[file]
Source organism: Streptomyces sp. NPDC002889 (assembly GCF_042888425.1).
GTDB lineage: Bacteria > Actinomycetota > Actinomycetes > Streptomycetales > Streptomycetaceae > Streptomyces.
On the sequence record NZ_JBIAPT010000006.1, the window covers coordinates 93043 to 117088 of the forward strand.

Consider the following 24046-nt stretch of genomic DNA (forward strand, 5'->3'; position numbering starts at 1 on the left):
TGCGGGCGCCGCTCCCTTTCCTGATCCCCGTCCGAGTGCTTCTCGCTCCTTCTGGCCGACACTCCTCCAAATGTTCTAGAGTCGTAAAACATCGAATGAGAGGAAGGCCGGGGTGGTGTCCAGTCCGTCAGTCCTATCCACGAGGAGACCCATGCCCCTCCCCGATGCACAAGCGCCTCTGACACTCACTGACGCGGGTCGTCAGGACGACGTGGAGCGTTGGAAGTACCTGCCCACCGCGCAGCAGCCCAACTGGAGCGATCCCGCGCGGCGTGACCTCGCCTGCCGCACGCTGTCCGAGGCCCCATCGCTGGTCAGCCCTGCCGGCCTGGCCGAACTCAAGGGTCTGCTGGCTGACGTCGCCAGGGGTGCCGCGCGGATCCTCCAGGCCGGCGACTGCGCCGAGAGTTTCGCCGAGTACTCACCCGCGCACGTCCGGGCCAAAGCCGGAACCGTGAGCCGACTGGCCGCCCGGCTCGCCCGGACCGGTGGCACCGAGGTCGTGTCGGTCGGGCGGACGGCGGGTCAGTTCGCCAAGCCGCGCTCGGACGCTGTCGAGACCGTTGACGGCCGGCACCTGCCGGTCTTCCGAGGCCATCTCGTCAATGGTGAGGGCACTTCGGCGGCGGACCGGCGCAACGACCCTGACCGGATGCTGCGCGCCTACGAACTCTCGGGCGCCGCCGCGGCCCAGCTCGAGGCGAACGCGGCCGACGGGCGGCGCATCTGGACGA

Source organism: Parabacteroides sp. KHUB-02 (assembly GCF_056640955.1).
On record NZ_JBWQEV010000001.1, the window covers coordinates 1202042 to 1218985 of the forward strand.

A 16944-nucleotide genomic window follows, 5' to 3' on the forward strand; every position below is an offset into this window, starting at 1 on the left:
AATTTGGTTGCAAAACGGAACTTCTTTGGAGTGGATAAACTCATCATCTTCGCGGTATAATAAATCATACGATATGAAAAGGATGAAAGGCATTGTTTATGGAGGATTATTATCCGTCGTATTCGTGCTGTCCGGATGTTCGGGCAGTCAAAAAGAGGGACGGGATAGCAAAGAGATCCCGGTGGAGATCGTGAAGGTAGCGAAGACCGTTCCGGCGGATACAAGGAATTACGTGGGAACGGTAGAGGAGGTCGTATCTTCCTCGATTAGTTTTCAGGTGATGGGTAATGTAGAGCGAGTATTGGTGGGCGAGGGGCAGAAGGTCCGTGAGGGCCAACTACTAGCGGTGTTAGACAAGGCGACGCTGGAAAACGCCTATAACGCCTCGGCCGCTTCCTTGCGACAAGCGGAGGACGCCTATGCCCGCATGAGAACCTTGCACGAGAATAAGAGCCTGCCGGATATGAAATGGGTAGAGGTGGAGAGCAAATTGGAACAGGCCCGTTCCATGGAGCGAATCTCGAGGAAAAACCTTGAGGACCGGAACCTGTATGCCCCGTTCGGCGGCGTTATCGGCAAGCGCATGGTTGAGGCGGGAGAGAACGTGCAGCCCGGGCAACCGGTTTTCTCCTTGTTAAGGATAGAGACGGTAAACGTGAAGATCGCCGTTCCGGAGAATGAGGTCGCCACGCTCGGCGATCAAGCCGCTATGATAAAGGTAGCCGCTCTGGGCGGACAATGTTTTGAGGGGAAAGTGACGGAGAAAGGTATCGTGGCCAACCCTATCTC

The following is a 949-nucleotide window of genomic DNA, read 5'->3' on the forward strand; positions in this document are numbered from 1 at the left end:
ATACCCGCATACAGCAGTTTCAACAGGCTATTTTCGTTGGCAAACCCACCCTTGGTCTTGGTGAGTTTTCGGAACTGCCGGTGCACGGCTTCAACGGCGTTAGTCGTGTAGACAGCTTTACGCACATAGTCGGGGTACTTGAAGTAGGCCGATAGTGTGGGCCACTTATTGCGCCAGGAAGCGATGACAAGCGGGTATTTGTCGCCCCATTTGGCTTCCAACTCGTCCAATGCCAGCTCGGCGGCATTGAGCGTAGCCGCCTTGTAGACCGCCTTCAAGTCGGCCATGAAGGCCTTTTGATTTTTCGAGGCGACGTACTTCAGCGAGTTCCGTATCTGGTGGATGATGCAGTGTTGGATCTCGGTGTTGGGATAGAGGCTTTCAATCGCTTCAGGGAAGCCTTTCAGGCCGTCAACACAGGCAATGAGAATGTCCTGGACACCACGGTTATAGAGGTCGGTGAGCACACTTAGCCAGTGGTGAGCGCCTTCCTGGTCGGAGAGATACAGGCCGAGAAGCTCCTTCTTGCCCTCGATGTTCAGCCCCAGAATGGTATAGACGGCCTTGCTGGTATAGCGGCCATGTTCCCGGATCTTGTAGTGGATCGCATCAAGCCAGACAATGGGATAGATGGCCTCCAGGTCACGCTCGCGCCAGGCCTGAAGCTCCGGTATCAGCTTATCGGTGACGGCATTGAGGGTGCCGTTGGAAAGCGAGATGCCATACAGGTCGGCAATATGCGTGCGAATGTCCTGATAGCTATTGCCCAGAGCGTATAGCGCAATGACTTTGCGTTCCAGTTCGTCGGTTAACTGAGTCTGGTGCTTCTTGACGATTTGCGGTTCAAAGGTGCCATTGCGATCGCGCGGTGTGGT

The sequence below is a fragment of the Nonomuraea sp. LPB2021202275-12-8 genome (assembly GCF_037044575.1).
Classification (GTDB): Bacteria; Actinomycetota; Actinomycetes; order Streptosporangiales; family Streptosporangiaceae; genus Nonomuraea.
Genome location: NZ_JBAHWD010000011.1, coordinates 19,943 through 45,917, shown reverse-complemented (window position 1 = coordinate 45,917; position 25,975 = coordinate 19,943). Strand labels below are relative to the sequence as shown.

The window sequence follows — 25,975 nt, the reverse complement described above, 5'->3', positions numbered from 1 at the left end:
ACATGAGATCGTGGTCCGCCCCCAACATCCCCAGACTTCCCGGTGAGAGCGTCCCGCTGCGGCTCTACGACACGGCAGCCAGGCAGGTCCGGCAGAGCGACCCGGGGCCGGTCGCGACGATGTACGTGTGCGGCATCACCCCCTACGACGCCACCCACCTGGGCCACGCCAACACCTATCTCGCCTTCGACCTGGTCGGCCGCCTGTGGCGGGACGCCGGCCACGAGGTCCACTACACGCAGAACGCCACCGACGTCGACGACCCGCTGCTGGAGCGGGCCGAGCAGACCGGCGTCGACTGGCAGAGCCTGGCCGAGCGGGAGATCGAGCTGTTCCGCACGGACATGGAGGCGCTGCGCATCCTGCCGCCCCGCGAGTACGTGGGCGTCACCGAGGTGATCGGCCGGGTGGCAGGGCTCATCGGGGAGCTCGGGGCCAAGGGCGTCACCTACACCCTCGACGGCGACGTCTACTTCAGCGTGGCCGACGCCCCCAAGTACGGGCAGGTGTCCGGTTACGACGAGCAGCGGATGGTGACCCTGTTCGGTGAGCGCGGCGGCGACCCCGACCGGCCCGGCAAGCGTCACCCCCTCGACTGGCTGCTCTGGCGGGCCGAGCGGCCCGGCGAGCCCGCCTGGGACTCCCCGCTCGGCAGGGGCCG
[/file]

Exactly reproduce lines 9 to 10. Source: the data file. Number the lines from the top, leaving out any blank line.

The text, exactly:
AATTTGGTTGCAAAACGGAACTTCTTTGGAGTGGATAAACTCATCATCTTCGCGGTATAATAAATCATACGATATGAAAAGGATGAAAGGCATTGTTTATGGAGGATTATTATCCGTCGTATTCGTGCTGTCCGGATGTTCGGGCAGTCAAAAAGAGGGACGGGATAGCAAAGAGATCCCGGTGGAGATCGTGAAGGTAGCGAAGACCGTTCCGGCGGATACAAGGAATTACGTGGGAACGGTAGAGGAGGTCGTATCTTCCTCGATTAGTTTTCAGGTGATGGGTAATGTAGAGCGAGTATTGGTGGGCGAGGGGCAGAAGGTCCGTGAGGGCCAACTACTAGCGGTGTTAGACAAGGCGACGCTGGAAAACGCCTATAACGCCTCGGCCGCTTCCTTGCGACAAGCGGAGGACGCCTATGCCCGCATGAGAACCTTGCACGAGAATAAGAGCCTGCCGGATATGAAATGGGTAGAGGTGGAGAGCAAATTGGAACAGGCCCGTTCCATGGAGCGAATCTCGAGGAAAAACCTTGAGGACCGGAACCTGTATGCCCCGTTCGGCGGCGTTATCGGCAAGCGCATGGTTGAGGCGGGAGAGAACGTGCAGCCCGGGCAACCGGTTTTCTCCTTGTTAAGGATAGAGACGGTAAACGTGAAGATCGCCGTTCCGGAGAATGAGGTCGCCACGCTCGGCGATCAAGCCGCTATGATAAAGGTAGCCGCTCTGGGCGGACAATGTTTTGAGGGGAAAGTGACGGAGAAAGGTATCGTGGCCAACCCTATCTC

The following is a 949-nucleotide window of genomic DNA, read 5'->3' on the forward strand; positions in this document are numbered from 1 at the left end: